The Nativity in Art (Andrea Sabatini / Rogier van der Weyden / Lorenzo Lotto / Geertgen tot Sint Jans)

Christian iconography expresses in images the same Gospel message that Scripture communicates by words. Image and word illuminate each other.” (CCC 1160)




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The Nativity - Andrea Sabbatini 


The Nativity (part of the Bladelin Altarpiece) - Rogier van der Weyden

The Nativity - Lorenzo Lotto 

Nativity by Night - Geertgen tot Sint Jans 


Luke 2: 6 - 7 



While they were there, the time came for her to have her child, and she gave birth to her firstborn son.  She wrapped him in swaddling clothes and laid him in a manger, because there was no room for them in the inn. 


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Picture Source - Public Domain

The Role of Religious Art in Faith Formation - Month of December 2019 Index


For church supplies and  gift items
related to the Catholic Church

please visit Lynn's Timeless Treasures 

Friday, December 20, 2019

The Census at Bethlehem - Pieter Bruegel the Elder (c.1525/1530 - 1569)

Christian iconography expresses in images the same Gospel message that Scripture communicates by words. Image and word illuminate each other.” (CCC 1160)



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The Census at Bethlehem - Pieter Bruegel the Elder  (1566)


Flemish artist Pieter Bruegel the Elder depicts in this oil painting the Gospel scene from Luke 2: 1-4 as a Flemish village in the winter.  In the detail below, Mary and Joseph make their way to the building to be counted in the census.  


Detail The Census at Bethlehem

Mary and Joseph register for the census before Governor Quirinius - Byzantine Mosaic  (c. 1315)


Luke 2: 1-4 


In those days a decree went out from Caesar Augustus that the whole world should be enrolled.  This was the first enrollment, when Quirinius was governor of Syria.  So all went to be enrolled, each to his own town.   And Joseph too went up from Galilee from the town of Nazareth to Judea, to the city of David that is called Bethlehem, because he was of the house and family of David, to be enrolled with Mary, his betrothed, who was with child.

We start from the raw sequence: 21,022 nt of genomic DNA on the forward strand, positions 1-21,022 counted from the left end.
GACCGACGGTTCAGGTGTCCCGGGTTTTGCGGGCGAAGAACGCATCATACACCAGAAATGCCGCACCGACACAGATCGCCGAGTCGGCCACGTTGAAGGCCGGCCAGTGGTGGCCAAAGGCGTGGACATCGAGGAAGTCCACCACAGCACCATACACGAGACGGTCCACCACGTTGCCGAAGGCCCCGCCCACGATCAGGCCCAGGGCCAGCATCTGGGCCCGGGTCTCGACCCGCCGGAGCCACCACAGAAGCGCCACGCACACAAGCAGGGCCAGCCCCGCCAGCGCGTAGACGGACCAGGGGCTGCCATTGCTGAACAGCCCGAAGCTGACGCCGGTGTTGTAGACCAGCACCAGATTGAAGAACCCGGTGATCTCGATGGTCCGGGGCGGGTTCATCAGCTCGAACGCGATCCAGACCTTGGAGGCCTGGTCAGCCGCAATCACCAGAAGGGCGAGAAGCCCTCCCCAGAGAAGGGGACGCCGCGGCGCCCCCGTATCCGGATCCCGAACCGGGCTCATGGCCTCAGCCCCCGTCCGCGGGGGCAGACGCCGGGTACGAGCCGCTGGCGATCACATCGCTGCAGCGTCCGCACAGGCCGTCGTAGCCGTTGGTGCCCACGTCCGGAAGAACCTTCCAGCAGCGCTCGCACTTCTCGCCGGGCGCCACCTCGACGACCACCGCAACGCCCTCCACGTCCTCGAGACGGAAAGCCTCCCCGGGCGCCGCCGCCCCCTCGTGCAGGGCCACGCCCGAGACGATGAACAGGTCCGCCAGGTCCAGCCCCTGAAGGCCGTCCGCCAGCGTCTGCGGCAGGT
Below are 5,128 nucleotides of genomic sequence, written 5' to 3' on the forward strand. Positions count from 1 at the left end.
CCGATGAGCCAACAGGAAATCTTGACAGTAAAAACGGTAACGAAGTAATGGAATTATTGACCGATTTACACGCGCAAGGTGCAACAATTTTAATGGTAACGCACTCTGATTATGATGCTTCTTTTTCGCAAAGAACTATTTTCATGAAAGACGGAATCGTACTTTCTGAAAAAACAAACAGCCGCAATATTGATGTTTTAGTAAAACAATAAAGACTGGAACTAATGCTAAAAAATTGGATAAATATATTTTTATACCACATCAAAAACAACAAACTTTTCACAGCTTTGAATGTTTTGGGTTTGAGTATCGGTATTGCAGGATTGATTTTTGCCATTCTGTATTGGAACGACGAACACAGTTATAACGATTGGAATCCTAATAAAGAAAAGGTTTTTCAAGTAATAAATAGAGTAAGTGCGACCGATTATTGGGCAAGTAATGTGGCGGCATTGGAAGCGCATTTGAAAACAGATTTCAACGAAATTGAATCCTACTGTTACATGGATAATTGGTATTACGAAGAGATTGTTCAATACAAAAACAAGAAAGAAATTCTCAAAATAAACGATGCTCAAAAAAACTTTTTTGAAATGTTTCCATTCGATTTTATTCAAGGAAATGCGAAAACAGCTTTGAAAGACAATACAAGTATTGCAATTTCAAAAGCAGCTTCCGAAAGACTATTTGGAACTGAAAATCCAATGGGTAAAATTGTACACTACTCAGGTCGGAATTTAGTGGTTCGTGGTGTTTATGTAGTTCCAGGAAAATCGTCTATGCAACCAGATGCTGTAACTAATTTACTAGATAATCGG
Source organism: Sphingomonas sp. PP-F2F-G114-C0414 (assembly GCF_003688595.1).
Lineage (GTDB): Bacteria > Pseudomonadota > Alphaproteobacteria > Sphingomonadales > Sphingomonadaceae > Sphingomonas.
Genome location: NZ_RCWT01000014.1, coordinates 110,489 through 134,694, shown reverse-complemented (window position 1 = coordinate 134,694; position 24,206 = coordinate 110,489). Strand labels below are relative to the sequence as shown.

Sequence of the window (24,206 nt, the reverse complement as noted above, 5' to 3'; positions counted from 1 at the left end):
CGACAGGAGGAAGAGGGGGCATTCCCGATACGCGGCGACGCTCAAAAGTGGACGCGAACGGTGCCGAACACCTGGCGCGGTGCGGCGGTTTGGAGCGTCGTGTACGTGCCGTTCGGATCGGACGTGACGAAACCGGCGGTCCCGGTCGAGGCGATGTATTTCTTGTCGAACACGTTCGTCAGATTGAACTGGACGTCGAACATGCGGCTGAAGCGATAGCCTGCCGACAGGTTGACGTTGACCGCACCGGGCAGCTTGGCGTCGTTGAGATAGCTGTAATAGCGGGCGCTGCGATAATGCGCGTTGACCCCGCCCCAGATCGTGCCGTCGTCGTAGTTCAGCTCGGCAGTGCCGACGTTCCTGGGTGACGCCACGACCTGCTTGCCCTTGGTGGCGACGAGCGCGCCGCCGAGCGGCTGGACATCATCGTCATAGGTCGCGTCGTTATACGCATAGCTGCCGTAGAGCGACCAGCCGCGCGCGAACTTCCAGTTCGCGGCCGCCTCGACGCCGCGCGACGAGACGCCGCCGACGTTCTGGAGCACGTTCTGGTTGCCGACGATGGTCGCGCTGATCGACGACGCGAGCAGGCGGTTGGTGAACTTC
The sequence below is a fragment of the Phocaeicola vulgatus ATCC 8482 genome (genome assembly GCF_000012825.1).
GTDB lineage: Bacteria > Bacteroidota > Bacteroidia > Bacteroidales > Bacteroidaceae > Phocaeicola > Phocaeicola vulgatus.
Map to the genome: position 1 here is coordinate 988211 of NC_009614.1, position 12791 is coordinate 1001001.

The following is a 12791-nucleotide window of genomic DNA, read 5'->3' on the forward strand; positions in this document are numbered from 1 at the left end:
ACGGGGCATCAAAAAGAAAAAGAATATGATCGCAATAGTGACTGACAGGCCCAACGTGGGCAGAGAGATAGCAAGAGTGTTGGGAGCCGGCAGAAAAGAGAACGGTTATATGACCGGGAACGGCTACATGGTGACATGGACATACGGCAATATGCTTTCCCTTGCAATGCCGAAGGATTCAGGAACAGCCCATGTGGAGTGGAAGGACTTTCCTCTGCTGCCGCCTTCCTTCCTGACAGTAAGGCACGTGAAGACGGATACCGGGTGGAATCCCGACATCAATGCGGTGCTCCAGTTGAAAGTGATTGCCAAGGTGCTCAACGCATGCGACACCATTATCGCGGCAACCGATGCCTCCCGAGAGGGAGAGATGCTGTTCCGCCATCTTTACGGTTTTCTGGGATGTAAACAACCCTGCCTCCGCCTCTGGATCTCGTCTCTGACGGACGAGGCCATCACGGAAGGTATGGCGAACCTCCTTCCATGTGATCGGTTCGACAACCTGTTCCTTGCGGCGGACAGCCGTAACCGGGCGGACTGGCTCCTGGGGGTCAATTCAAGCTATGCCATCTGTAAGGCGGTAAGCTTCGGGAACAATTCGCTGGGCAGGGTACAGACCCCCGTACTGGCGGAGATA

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Picture Source - Public Domain

The Role of Religious Art in Faith Formation - Month of December 2019 Index



For church supplies and  gift items

related to the Catholic Church

please visit Lynn's Timeless Treasures 

Wednesday, December 18, 2019

Mary and Joseph Journey to Bethlehem in Religious Art

Christian iconography expresses in images the same Gospel message that Scripture communicates by words. Image and word illuminate each other.” (CCC 1160)



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Mary and Joseph on the way to Bethlehem - Hugo Van der Goes (1430/1440 - 1482)


Journey to Bethlehem - c. 1320  mosaic Istanbul, Turkey


Mary and Joseph made this 80 mile journey to Bethlehem when Mary was near her time to give birth. There were no paved roads, no rest stops, they did not have advanced reservations for accommodations and they traveled by donkey. Just something to reflect on while reading the Gospel passage below which is depicted in the artwork above.   

Luke 2: 1-4 


In those days a decree went out from Caesar Augustus that the whole world should be enrolled.  This was the first enrollment, when Quirinius was governor of Syria.  So all went to be enrolled, each to his own town.   And Joseph too went up from Galilee from the town of Nazareth to Judea, to the city of David that is called Bethlehem, because he was of the house and family of David, to be enrolled with Mary, his betrothed, who was with child. 



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Picture Source - Public Domain

The Role of Religious Art in Faith Formation - Month of December 2019 Index



For church supplies and  gift items
related to the Catholic Church

please visit Lynn's Timeless Treasures